If the economic havoc from the coronavirus persists, distressed homeowners could find themselves facing a terrifying prospect next year: Foreclosure.
The CARES Act, the pandemic relief act that became a law this spring, sought to keep millions of Americans in their homes.
In particular, it gave borrowers with federally backed mortgages the ability to request a pause in payments – forbearance – for up to 180 days if they were facing financial hardship. Those borrowers could also ask for another 180 days of relief.
The law further barred lenders and servicers from foreclosing on borrowers with federally backed mortgages – as well as those backed by government-sponsored entities Fannie Mae and Freddie Mac – from March 18 through Aug. 31.
The Federal Housing Finance Agency said on Thursday that Fannie Mae and Freddie Mac would extend its foreclosure moratoriums until at least Dec. 31, granting borrowers with single-family mortgages four more months of relief.
Foreclosures – the process through which a lender will seize and sell a home after a borrower defaults on the mortgage – have been trending downward over time.
In July, there were 8,892 properties in the U.S. with foreclosure filings, down 83% from a year ago – an example of how the CARES Act protections have worked this year, according to ATTOM Data Solutions.
But as more people lose their jobs and those federal protections eventually expire, foreclosure numbers may tick up in 2021.
"We're anticipating that due to Covid itself and the unemployment impact, we're expecting about another 1 million additional foreclosures over the next 18 months," said Todd Teta, chief product officer at ATTOM.
Worse still, there are tax complications with the forced sale of a home.
"If the creditor has made reasonable attempts to collect on a debt and chooses to forgive it rather than pursuing other remediation, then the difference that's written off is taxable," said Mark Alaimo, CPA and member of the American Institute of CPAs personal financial specialist committee.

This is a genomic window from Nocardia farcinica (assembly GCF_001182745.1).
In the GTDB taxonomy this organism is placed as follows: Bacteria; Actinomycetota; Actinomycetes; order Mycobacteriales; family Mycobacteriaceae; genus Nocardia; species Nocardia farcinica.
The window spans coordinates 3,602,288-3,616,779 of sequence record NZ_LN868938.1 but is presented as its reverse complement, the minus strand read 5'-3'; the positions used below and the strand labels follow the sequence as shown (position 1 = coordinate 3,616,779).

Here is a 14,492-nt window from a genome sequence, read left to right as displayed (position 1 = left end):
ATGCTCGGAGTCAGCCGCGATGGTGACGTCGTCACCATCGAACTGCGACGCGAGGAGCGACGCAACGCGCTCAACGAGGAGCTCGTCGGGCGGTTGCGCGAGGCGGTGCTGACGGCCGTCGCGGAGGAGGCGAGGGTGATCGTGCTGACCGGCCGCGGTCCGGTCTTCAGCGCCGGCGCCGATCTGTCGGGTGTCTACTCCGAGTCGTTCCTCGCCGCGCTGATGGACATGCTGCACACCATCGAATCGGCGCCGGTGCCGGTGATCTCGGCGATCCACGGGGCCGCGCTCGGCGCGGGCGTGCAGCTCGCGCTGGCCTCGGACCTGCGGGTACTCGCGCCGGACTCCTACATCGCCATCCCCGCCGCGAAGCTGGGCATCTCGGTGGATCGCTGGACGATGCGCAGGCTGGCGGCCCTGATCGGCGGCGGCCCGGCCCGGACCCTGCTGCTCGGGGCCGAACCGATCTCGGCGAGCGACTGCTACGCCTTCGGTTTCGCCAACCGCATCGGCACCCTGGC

Generally, if you're in default with a creditor and you reach a deal such that you're able to resolve it for less money, the amount that's forgiven is deemed taxable income.
For example, you owed $5,000 on a credit card, but you're unable to pay the full sum. You settle the debt for $3,000 instead. That means you'll incur $2,000 of taxable income – the amount of debt your creditor cancelled.
The rules are a little different for your home.
If the foreclosed home is your principal residence, a special tax break known as the qualified principal residence indebtedness exclusion may allow you to exclude up to $2 million (if married) of the forgiven debt.
Here's the catch: This tax break is a temporary provision that must be renewed by Congress.
More from Your Money, Your Future:
Trump's payroll tax would 'terminate' Social Security, critics say
Self-employed people may miss out on payroll tax break
Why college students might get less financial aid next year
Indeed, lawmakers revived this so-called "tax extender" at the end of 2019, but it will only apply to debt discharges occurring before Jan. 1, 2021.
"If we don't get an extension of the 'loss of principal home' exclusion and we're in a place where real estate values have gone down, then you're going to have a problem," said Ed Zollars, CPA at Thomas & Zollars in Phoenix.
Whether the cancelled debt is a mortgage or a credit card, your creditor will send you a Form 1099-C, spelling out the details on how much was forgiven.
Receipt of the 1099-C is often borrowers' first tip-off to the surprise.
"People are blindsided thinking that losing a home could create taxable income," Zollars said. "They're thinking, 'How could I owe taxes? I didn't get anything.'"
Aside from the exclusion for principal home indebtedness, there are other scenarios in which a debt cancellation may be excluded from your income.
This includes bankruptcy and insolvency – and you'll need to work with a tax professional to move forward.
Claiming that you're insolvent will require a thorough accounting of all of your assets and liabilities.
"We can figure out if they were insolvent on the day the debt was forgiven, but I need to know the values of everything, including brokerage accounts, 401(k) plans, and individual retirement accounts," Zollars said.
The best thing to do is to head off the foreclosure at the pass and develop a plan with your bank or servicer to address late payments before they begin to snowball.
"The first thing is to be proactive with your lender, give them updates and make sure that they know what's going on," Alaimo said.